I’ve lived in Nairobi (“Nairobbery” for some) for almost five years and never once been robbed (though many of my friends have been) or arrested (though my friends have negotiated for me at least twice–once for not having “life savers” (reflective triangles), before I knew we were supposed to.

Over Christmas, I visited the US for the first time since I moved to Nairobi in 2005 (maybe I’ll post on that in one of the coming weeks.) On returning to Nairobi, I was arrested within 12 hours and robbed within 36.

I’m used to being pulled over out of a line of cars going past police checkpoints; white skin can mean quick money. Usually it’s routine: insurance card, check; driver’s license–I hand it over smugly. If they are ambitious, they ask for my “lifesavers” (I’m ready for them now.) Monday, however, the officer looks over my license and says, “Benjamin, do you know that your driver’s license has expired.” I look at him in disbelief, and he hands it to me to verify. Sure enough, Oct. 20. (How did I let that happen?)

So, Benjamin, what are you going to do?
Well, I suppose you will write me up, and I will pay a fine.
Oh, so you already know the system.

I nodded, but was thinking, “just a little bit.” The conversation was over in less than a minute, then I followed him to the police station and just kept reminding myself to be full of God’s peace.  I was second in line to go into the office.
“So… you will need to pay.”
“How much is the fine?”
“How much do you have?”
“What is the amount of the fine?”
“You will need to go to court.”
“Fine.”
“Cash bail for us to release you is 5,000.” (about $65 at 75 shillings/$$. )
“5,000!!! [I panicked briefly] I don’t have that much.”
“How much do you have?”
(I did a quick Continue reading

Feeling Lucky

We got to take part in the Kenyan census yesterday, which was an hour-long question and answer session about all the basics and luxuries in Kenyan life. I [Christi] felt particularly lucky, being able to answer positively to many of the questions, knowing there are people all around us who can’t. We were at my parent’s house near Daystar, so some of the answers would have been different if we had been at home. Here were some of my favorites:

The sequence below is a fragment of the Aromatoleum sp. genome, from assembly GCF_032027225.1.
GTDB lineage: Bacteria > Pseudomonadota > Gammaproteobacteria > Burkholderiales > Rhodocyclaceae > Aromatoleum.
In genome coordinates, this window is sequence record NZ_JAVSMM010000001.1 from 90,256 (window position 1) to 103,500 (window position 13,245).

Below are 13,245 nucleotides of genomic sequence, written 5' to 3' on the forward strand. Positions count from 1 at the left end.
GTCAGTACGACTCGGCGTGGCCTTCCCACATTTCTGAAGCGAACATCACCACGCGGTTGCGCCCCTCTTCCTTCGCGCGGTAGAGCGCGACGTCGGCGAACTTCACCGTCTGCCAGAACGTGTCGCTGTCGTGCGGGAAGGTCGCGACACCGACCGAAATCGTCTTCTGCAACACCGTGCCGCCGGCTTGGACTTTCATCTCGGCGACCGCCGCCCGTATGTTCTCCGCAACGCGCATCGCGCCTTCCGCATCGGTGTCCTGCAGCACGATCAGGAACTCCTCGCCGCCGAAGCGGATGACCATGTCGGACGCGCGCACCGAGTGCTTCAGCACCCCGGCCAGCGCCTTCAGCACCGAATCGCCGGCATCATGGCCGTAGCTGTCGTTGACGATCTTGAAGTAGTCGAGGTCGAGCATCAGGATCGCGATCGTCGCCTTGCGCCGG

Q – Is your husband married to one wife, or is he polygamous?
A – Only me!

Q – Where do you get your water?
A – We were all set to complain about how you never know if city water is actually going to come, or whether it will come from the Daystar campus, or what. But then we realized we had the best of the possible answers–it comes through a pipe (as opposed to carrying it in a bucket from who knows how far away).

Q – Where do you go for your “calls”? (as in: when nature calls)
A – We have a flush toilet and a septic system.

Q – Do you have ACCESS to any of the following electronic devices (not do you own–but does your neighbor have one you could use in an emergency). Radio, TV, cell phone, land line, computer, car?
A – Yes to all. To ALL? Yes. (As opposed to the States, where the survey would have asked how many TVs, how many cars, how many iPods, how many laptops, how many desktops, DVD players, TiVo, etc, etc, and forget about borrowing from a neighbor)

Q – How often do you use the internet, and where do you access it?
A – We answered this question for each family member, and it was shocking to note that our 5- and 8-year-olds know how to use the internet and do so on a weekly basis from home. As opposed to our friends also answering the census with us, whose 13- and 14-year-olds have never used the internet.